MacAlpine says this colour is perfect if you want to give warmth to a space that has stark white lighting.

Haymes Inviting Breeze

“Haymes Inviting Breeze is a white that probably has a little more depth in colour than Lexicon, and I think is a nice compromise for anyone wanting to paint their walls grey without making it feel boring.”

Dulux Snowy Mountain

MacAlpine used this colour in quarter-strength for one of her clients’ worker’s cottage. 

“We wanted a white that could be used throughout the whole house which had an exposed brick wall to the living room and many different levels of lighting that changed the wall colour. Snowy Mountain Quarter gave us the most seamless finish to bring together all the different spaces.

“Again, don’t be fooled by the on screen colour of this one and make sure you are always doing test swatches.”

For those wanting brighter colours...

“It can be tempting to pick brighter colours you are drawn to. I give this advice with caution as my experience using more muted or pared back colours is the best way to give colour to your room without overwhelming the senses,” MacAlpine warns. “The brighter colours usually come in through styling and accessories, and these are more subtle and easier to change around.”

Blue and green

“Dulux Too Blue is just the right amount of blue for anyone looking to paint their space a more vivid shade of blue. It would also look great as an accent colour to the rear of built in joinery or a smaller space.”

Pink and red

“Dulux Energy Peak or Exotic Incense are less bold than a true red or clear pink. These colours will change depending what kind of light and other colours you have near them.”

For those wanting a trending colour…

Instead of repainting your walls in a single trendy colour that will soon go out of trend after a few months, MacAlpine suggests a great way to use them sparingly is by combining colours together.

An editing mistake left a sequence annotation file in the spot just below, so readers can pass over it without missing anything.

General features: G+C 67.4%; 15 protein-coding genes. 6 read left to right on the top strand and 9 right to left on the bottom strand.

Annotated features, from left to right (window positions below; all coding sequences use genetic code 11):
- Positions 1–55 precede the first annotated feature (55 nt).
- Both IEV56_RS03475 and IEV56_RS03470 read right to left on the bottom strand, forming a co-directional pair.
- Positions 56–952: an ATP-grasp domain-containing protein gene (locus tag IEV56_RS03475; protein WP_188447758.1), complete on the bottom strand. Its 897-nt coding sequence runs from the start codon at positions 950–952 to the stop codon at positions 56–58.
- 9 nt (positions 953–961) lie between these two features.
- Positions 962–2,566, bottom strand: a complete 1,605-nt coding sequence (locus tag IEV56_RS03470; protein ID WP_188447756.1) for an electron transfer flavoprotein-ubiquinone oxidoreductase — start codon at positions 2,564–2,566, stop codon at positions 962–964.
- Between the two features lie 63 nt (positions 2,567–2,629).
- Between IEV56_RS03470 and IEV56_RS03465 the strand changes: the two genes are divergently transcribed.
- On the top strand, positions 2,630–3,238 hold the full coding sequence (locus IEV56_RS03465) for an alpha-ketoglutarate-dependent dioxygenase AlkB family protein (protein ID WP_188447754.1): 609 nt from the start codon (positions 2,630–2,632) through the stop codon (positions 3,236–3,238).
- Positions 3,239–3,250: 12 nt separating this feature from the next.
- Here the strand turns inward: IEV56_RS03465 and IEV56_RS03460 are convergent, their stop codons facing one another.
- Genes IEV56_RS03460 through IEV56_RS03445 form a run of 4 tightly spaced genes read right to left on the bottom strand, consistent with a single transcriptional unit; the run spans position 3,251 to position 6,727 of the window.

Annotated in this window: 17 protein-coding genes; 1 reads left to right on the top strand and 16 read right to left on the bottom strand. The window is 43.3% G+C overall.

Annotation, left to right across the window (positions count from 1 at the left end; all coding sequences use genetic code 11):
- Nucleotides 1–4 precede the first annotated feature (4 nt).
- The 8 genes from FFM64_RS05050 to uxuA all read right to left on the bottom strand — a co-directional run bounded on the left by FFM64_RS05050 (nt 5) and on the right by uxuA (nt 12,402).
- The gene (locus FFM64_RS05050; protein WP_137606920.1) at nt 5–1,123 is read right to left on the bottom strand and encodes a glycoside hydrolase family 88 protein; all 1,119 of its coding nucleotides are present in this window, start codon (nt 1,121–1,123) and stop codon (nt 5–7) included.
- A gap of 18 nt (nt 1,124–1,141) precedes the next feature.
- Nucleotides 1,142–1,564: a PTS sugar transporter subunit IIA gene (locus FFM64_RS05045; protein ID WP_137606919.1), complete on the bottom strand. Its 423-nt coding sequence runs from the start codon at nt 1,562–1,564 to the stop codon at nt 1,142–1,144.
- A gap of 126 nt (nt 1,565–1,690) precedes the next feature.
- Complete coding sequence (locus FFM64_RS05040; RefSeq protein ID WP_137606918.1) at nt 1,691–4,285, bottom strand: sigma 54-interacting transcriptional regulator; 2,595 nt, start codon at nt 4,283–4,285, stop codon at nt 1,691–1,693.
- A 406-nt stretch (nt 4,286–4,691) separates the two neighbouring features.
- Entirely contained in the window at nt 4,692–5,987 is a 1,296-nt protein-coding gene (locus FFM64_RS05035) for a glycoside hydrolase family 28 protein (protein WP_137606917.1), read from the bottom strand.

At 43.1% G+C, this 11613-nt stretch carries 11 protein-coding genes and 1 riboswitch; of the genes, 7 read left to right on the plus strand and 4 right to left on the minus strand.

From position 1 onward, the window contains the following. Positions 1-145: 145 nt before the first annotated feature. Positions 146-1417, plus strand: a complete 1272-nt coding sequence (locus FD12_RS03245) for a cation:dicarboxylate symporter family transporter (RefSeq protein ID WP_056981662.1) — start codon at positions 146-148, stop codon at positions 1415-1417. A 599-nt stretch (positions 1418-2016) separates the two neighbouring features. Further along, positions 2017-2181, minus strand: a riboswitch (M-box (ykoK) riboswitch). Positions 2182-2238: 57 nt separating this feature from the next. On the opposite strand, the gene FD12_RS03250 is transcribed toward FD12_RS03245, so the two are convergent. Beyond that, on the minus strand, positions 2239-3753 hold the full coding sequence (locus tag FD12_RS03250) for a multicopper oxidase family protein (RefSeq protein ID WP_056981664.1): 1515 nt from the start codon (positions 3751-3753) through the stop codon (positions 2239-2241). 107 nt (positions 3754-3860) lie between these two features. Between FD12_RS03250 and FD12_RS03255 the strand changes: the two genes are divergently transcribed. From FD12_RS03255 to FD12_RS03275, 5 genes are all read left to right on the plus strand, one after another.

For example, by combining 2021’s Pantone colours yellow and grey, you end up with a warm khaki. 

“Painting your wall with either Haymes’ Garden Wall,  Beech Forest or even Leek Leaf if you want something lighter, would be the perfect complement for a space that uses yellows, greys and blacks in the interior scheme,” MacAlpine explains. “I also think these greens have a lot of depth and character to them so they provide the perfect backdrop to a room that you won’t get bored of. Green also makes us feel tranquil and at peace, which I think is an important quality to give to some rooms of our homes.”

Prep work is just as important

Regardless of what colour paint you choose to use, it’s important to remember that it isn’t a permanent decision and you can always change your walls. What’s most important is that if you’re doing a DIY paint job, prep work is key. 

“Make sure you do the proper prep work, including using tape and ‘cutting in’. Also, apply enough coats of paint because there’s nothing worse than seeing a paint job that’s just a little too thin.”

Emily MacAlpine is an interior designer and Director of MARG. Studio. Follow her on Instagram @bemoremarg.

Your star sign can reveal a lot about the colour you should paint your walls. Find out what your sign says here.